Background

In March 2008 I began Finding Pennies. In December 2008 I began sharing these "Penny Tales" with a few close friends. They encouraged me to blog the Penny Tales such that more people could enjoy the Adventures with Penny Angels.


Please visit the website: http://www.pennyfinders.com

Joyfully, Tina


Sunday, April 17, 2016

Pennies in Panama: Days 7, 8, 9


Thursday, April 14th
2P
Richard arrived a few minutes early.  I asked him, “To what would you attribute these Penny Finds”?  His answer, “Belief”.  And with that, we were off to have fun!  Richard grew up in Panama so it was fun to hear about his childhood and his experiences.

Dozens of Postcards Here
FINALLY A PENNY!
Richard took Doc and I down narrow roads and to out-of-the-way places where our huge tour bus could not travel.  We found numerous places which sold postcards.  YAY!  We visited the huge central post office downtown Panama City.  I could not believe my ears when they said they did not have postcard stamps.  I could use SIX of their 5¢ stamps but those are very large and would cover the entire right side of the cards.  Guess I will need to mail these from home.  Never take for granted our U.S. Postal Service.  They do an awesome job!

After three hours of sightseeing and diligently searching for coins, we had seen some beautiful things, but had not found a single coin!  So I hired Richard for an additional hour.  We darted to various scenic and tourist areas hoping to find a coin.  Nothing.  Finally, with about 2 minutes to spare, we found a penny in a naturestrip at the old US Yacht Club.  Then a second penny near by.  God’s 2¢ worth for today.  Whew!

Back at the hotel it was time for postcard writing and a nap.  We didn’t even bother with redeeming our free drink voucher at the bar.  Around 7:30 p.m. on the way to the All-You-Can-Eat Huge Dinner Buffet, Doc insisted upon stopping at the Ice Cream Shop to get a dessert.  Does that make cents?

The ice creams were delicious.  Unfortunately I was paying more attention to my dessert than to where I was walking.  That resulted in a pretty painful fall down some stairs, a very twisted and eventually purple left ankle, a scraped right knee, and damaged trousers.  Thankfully the cup of ice cream remained in tact so I could enjoy it while enduring the ice pack the EMT brought out.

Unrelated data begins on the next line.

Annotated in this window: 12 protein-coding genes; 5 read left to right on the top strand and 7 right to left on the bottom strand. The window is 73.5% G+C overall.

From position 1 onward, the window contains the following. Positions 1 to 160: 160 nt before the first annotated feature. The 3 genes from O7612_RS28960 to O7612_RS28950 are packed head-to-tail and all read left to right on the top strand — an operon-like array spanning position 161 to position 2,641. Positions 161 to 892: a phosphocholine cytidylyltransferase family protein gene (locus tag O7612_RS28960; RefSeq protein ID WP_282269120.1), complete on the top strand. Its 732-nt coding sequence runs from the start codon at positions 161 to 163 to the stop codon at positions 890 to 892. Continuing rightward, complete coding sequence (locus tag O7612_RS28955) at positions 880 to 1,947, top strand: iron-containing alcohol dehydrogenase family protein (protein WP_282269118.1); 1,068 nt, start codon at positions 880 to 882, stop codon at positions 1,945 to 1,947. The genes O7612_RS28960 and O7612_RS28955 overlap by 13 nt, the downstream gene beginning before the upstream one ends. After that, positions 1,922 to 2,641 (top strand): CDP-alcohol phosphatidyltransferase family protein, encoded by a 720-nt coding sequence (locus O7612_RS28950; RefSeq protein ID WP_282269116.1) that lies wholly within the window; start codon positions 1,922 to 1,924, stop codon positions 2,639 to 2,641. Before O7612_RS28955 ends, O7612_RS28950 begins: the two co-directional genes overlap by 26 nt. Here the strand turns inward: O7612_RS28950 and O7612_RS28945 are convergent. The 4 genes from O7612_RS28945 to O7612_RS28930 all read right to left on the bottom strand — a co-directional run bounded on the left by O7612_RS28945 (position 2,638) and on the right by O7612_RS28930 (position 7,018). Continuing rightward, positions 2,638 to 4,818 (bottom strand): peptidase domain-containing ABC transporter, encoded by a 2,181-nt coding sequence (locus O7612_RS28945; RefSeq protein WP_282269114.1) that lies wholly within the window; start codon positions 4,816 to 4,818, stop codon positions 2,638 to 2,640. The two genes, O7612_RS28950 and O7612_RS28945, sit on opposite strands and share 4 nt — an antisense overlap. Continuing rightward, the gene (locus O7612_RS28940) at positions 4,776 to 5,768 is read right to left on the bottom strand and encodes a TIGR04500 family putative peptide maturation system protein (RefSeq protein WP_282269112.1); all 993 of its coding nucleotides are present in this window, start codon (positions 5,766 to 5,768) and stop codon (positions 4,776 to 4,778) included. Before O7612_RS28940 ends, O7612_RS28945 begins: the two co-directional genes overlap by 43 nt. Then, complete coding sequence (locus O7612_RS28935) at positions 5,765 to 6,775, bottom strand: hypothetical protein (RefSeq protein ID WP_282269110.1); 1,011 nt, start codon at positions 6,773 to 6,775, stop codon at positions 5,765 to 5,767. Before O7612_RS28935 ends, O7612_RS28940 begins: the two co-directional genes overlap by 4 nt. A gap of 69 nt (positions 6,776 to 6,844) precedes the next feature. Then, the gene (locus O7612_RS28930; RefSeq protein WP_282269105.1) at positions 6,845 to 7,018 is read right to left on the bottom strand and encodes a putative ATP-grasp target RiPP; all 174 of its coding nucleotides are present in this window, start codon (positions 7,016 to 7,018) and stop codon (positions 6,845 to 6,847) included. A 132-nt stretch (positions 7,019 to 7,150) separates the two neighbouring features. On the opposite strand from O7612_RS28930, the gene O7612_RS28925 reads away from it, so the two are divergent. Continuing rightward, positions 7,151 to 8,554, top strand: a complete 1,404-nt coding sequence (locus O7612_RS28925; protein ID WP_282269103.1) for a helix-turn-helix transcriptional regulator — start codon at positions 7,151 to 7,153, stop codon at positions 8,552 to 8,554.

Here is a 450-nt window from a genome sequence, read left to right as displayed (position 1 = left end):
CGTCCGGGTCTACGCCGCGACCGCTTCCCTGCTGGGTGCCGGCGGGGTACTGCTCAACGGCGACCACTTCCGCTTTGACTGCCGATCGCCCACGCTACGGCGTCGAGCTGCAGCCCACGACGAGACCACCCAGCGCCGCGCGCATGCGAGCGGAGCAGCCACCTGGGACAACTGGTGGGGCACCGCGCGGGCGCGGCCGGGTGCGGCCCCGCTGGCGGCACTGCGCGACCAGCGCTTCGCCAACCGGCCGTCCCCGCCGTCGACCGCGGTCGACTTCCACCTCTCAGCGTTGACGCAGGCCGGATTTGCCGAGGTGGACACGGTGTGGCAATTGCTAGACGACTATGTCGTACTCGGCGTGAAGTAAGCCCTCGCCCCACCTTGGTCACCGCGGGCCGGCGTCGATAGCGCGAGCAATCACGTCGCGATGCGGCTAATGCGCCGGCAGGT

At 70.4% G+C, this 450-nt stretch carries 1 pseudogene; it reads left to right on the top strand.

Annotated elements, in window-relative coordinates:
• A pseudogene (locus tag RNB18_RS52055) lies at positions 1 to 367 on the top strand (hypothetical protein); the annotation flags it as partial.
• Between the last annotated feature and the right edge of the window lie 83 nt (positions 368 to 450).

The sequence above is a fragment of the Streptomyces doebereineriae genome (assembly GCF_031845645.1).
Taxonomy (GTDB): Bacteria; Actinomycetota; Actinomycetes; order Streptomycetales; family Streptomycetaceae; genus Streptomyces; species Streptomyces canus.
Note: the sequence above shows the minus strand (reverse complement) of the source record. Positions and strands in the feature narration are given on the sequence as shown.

Friday, April 15th
3P
Today the Caravan Tour did not begin until 10 a.m. so there was time after breakfast for Doc and I to go out for HIS 10,000 steps for the day and MY penny for the day.  LOL  One penny was found.  The tour took us to a small Kuna marketplace for native crafts.  (Good to have this at the end of the trip vs. beginning).  We collected one U.S. Penny, one Panamanian Penny, two carved Tagua nuts, a wallet for Doc and a necklace with a Panamanian Coin on it.





The evening was filled with delicious food at the Farewell Dinner and a very impressive private performance by native dancers.  The women’s attire can run from $5,000 to $15,000!  I kept wondering how those outfits would be laundered?  Tidbit: one of the haircombs in the ladies’ headpieces has a small dagger to be used for protection if needed!




Saturday, April 16th
13P, N, 2D
Our plane flight home was scheduled for late afternoon so we had all morning to do something.  I called Richard last night and asked him if he had a few hours available this morning?  Could I hire him to do some more Penny Finding and take us to the airport?  He must think we are crazy to spend $100 to find a Penny! That is NOT a good ROI (Return on Investment).

Richard arrived at 10 a.m. and for the next few hours we had a blast!  We walked along the boardwalk and through the stalls at the fish market, enjoyed octopus ceviche (only Richard), drove around the City, passed through a former US Army Base, saw where the new subway line was being excavated, and enjoyed numerous other “non tourist” sights.  We were sad to end our play session, but we had a plane to catch.
During the time with Richard, we collected 12 pennies, a nickel and a dime. 

At the Panama Airport there was a penny and then a dime in the Houston Airport.




So, on our 9-day Panama trip in Total we collected:  34 Pennies (US and Panamanian), 3 Nickels, 3 Dimes, 1 Quarter and two other foreign coins.  The Penny Angels certainly aren’t bound by earthly borders.  They can travel without passports or luggage and are sure a lot of fun to take along!






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